Kishnevi has closed his comments, so I actually have to post something here.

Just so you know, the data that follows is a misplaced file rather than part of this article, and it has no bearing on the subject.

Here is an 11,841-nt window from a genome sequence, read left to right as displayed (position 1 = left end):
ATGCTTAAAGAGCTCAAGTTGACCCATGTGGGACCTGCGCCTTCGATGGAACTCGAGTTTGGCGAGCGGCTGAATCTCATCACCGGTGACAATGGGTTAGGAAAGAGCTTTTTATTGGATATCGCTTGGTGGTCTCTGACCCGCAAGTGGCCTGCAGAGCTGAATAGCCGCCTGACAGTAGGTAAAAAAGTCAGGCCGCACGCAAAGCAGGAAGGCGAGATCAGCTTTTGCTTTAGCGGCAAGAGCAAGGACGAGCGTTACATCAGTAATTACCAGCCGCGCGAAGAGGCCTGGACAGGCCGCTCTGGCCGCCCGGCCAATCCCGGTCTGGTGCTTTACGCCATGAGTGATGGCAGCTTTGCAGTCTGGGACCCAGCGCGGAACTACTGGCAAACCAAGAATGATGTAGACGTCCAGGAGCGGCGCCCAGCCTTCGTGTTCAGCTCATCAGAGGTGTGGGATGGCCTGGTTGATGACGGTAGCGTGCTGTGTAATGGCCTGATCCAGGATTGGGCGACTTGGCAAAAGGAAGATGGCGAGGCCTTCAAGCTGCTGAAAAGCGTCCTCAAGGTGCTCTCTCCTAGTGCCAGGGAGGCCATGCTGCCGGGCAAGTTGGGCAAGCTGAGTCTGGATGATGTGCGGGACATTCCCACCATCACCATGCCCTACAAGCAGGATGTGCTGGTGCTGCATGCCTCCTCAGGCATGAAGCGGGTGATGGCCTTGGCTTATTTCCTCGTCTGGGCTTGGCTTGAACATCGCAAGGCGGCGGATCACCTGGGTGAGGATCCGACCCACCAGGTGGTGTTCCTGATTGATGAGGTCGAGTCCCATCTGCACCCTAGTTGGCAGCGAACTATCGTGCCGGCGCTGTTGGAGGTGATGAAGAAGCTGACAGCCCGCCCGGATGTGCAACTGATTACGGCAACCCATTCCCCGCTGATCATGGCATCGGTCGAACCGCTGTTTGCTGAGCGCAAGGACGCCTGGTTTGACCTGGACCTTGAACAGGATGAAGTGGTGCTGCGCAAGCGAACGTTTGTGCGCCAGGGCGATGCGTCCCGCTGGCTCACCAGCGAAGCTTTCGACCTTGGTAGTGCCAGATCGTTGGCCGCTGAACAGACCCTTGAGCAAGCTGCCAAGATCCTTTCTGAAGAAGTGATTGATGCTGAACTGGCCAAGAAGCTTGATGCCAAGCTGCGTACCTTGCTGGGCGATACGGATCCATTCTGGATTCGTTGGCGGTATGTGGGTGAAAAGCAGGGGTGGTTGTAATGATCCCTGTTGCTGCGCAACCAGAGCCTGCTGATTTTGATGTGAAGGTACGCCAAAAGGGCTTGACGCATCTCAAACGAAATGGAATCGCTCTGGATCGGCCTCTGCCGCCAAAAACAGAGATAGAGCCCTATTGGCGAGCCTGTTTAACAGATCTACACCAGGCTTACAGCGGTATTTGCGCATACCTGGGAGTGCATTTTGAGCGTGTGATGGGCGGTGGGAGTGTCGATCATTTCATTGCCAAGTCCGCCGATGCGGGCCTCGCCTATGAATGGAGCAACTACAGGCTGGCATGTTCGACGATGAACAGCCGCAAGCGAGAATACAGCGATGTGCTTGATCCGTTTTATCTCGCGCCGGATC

He makes an interesting point that the America of the 1890s was much more like now than that of the 1870s because of external technological and geopolitical factors. All true, but he really doesn’t tie that to a difference in thinking, because he neglects the various side-dramas of that Big Picture. For example, America as an industrial powerhouse required importation of lots of cheap labor, primarily from Slavic countries, who both brought in and were susceptible to Marxism. We were also digesting the Germans of ’48-65, and adding to them, and in spite of being one, I have to admit that the German influence on America was not entirely beneficial. (Proponents of free immigration of Latinos ignore the German experience, because to their minds, there was no downside to adding masses who were recently serfs to a country founded by Celtic rebels.) Mass immigration called forth public education (beginning with the Irish in the 1850s) to teach new citizens English and the American culture, or at least the government-supported myth version of American culture. Likewise, America as a military powerhouse was also related to industrialization. We needed markets for our goods and sources for raw materials, in an age where tariffs were falling, and colonialism was mercantilism by other means.